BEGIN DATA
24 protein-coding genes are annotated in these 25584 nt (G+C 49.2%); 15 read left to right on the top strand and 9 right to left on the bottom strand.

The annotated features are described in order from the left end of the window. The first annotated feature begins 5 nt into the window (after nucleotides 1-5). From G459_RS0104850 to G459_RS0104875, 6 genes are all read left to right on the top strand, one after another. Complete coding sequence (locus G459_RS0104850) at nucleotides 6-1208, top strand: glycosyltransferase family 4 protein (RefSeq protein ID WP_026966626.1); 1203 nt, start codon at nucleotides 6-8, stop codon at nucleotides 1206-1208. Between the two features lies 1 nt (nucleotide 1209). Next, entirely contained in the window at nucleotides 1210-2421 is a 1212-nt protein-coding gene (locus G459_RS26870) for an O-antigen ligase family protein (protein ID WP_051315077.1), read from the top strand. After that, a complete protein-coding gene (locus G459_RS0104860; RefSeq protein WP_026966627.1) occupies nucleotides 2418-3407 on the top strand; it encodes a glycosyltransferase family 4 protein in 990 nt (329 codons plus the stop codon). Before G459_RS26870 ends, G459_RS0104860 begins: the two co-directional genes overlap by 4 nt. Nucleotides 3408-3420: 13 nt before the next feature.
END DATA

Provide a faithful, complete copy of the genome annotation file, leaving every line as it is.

24 protein-coding genes are annotated in these 25584 nt (G+C 49.2%); 15 read left to right on the top strand and 9 right to left on the bottom strand.

The annotated features are described in order from the left end of the window. The first annotated feature begins 5 nt into the window (after nucleotides 1-5). From G459_RS0104850 to G459_RS0104875, 6 genes are all read left to right on the top strand, one after another. Complete coding sequence (locus G459_RS0104850) at nucleotides 6-1208, top strand: glycosyltransferase family 4 protein (RefSeq protein ID WP_026966626.1); 1203 nt, start codon at nucleotides 6-8, stop codon at nucleotides 1206-1208. Between the two features lies 1 nt (nucleotide 1209). Next, entirely contained in the window at nucleotides 1210-2421 is a 1212-nt protein-coding gene (locus G459_RS26870) for an O-antigen ligase family protein (protein ID WP_051315077.1), read from the top strand. After that, a complete protein-coding gene (locus G459_RS0104860; RefSeq protein WP_026966627.1) occupies nucleotides 2418-3407 on the top strand; it encodes a glycosyltransferase family 4 protein in 990 nt (329 codons plus the stop codon). Before G459_RS26870 ends, G459_RS0104860 begins: the two co-directional genes overlap by 4 nt. Nucleotides 3408-3420: 13 nt before the next feature.